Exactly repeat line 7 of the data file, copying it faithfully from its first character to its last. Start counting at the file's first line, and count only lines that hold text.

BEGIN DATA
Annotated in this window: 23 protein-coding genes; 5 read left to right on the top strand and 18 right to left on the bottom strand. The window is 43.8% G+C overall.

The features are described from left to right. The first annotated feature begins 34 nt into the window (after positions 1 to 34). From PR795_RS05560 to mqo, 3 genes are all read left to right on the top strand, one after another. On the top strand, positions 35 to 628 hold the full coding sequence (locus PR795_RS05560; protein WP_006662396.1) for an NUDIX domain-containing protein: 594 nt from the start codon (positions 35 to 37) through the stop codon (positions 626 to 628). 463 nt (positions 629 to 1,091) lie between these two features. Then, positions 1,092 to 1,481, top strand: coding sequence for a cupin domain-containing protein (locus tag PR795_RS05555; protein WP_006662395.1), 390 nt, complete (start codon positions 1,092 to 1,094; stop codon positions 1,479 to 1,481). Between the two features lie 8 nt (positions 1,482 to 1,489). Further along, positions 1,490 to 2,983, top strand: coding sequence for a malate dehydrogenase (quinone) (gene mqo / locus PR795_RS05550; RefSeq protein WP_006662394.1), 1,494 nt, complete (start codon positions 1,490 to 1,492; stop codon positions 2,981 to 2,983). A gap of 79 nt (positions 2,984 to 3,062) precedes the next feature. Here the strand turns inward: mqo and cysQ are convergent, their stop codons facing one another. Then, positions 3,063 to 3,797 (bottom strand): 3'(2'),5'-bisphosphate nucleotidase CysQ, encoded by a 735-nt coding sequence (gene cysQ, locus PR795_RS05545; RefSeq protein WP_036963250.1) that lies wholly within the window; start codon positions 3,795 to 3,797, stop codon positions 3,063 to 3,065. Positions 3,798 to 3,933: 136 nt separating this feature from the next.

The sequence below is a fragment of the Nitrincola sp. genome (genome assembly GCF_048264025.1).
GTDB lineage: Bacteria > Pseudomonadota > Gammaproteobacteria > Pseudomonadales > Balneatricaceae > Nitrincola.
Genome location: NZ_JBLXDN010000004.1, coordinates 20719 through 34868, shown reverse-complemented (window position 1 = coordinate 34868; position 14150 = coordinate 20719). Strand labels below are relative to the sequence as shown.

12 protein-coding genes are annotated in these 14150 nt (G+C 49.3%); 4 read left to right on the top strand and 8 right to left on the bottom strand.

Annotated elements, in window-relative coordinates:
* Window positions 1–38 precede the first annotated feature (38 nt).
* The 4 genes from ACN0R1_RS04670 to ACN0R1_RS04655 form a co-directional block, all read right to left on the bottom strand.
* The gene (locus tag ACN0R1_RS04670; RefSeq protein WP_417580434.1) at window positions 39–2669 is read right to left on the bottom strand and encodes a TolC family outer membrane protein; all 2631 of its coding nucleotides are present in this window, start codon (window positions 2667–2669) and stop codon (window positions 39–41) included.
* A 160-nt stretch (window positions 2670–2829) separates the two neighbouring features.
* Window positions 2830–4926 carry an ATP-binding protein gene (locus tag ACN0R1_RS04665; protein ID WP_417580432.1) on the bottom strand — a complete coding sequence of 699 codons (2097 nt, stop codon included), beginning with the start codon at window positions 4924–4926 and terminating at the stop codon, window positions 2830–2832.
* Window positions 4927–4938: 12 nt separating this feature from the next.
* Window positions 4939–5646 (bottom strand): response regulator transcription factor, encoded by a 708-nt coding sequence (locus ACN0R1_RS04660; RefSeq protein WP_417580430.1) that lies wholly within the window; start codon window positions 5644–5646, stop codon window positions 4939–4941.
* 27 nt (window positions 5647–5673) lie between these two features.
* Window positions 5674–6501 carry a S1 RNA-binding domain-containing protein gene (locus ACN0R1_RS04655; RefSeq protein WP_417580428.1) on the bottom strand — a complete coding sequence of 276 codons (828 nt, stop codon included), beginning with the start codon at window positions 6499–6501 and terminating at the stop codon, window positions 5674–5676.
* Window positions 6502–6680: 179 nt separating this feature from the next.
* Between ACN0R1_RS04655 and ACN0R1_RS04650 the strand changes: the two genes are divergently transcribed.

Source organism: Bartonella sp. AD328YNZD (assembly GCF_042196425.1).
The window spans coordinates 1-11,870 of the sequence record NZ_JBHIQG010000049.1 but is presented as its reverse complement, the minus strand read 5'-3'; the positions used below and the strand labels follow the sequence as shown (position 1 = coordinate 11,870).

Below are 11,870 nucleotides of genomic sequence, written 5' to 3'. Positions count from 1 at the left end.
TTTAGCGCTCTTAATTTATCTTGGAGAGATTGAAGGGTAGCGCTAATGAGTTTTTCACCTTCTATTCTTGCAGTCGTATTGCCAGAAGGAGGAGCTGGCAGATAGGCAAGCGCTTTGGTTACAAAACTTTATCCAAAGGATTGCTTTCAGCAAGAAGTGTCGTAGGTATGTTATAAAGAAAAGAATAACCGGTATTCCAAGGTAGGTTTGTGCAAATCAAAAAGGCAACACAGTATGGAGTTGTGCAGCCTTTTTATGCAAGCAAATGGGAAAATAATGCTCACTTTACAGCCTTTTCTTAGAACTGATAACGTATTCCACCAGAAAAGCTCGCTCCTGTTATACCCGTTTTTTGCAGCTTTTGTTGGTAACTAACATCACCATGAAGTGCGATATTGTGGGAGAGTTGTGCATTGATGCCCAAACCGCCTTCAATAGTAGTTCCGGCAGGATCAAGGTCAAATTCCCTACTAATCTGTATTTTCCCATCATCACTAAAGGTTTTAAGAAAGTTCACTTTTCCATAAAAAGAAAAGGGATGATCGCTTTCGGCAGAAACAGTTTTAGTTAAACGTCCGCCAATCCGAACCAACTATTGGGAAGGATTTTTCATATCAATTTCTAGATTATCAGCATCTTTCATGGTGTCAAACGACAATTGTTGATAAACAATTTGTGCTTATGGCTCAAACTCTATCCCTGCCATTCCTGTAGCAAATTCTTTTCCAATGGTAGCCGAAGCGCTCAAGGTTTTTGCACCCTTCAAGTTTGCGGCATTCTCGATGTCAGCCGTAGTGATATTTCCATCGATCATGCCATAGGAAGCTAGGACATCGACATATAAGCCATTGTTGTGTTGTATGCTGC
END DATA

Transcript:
Annotated elements, in window-relative coordinates: